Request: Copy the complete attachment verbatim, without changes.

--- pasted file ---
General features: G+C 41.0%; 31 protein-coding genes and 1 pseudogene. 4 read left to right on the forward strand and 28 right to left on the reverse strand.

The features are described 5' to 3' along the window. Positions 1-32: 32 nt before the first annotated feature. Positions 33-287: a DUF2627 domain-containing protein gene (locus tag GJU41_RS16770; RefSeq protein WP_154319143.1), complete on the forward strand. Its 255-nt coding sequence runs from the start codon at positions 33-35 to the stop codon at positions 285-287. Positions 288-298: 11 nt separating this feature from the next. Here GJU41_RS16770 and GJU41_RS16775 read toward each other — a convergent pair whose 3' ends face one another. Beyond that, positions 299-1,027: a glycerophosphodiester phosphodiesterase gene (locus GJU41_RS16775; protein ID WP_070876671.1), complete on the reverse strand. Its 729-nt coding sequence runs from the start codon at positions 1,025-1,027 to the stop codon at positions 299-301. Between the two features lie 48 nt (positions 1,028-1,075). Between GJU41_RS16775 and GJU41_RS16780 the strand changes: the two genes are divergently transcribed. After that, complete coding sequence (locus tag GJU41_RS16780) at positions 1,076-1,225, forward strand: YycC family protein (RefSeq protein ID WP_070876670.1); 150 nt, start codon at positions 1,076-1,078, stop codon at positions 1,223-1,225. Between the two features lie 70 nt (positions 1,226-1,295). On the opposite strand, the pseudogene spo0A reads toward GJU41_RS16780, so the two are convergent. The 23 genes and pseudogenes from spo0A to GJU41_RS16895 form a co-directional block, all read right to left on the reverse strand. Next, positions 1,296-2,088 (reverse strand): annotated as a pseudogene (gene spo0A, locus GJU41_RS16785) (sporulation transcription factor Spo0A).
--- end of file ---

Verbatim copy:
General features: G+C 41.0%; 31 protein-coding genes and 1 pseudogene. 4 read left to right on the forward strand and 28 right to left on the reverse strand.

The features are described 5' to 3' along the window. Positions 1-32: 32 nt before the first annotated feature. Positions 33-287: a DUF2627 domain-containing protein gene (locus tag GJU41_RS16770; RefSeq protein WP_154319143.1), complete on the forward strand. Its 255-nt coding sequence runs from the start codon at positions 33-35 to the stop codon at positions 285-287. Positions 288-298: 11 nt separating this feature from the next. Here GJU41_RS16770 and GJU41_RS16775 read toward each other — a convergent pair whose 3' ends face one another. Beyond that, positions 299-1,027: a glycerophosphodiester phosphodiesterase gene (locus GJU41_RS16775; protein ID WP_070876671.1), complete on the reverse strand. Its 729-nt coding sequence runs from the start codon at positions 1,025-1,027 to the stop codon at positions 299-301. Between the two features lie 48 nt (positions 1,028-1,075). Between GJU41_RS16775 and GJU41_RS16780 the strand changes: the two genes are divergently transcribed. After that, complete coding sequence (locus tag GJU41_RS16780) at positions 1,076-1,225, forward strand: YycC family protein (RefSeq protein ID WP_070876670.1); 150 nt, start codon at positions 1,076-1,078, stop codon at positions 1,223-1,225. Between the two features lie 70 nt (positions 1,226-1,295). On the opposite strand, the pseudogene spo0A reads toward GJU41_RS16780, so the two are convergent. The 23 genes and pseudogenes from spo0A to GJU41_RS16895 form a co-directional block, all read right to left on the reverse strand. Next, positions 1,296-2,088 (reverse strand): annotated as a pseudogene (gene spo0A, locus GJU41_RS16785) (sporulation transcription factor Spo0A).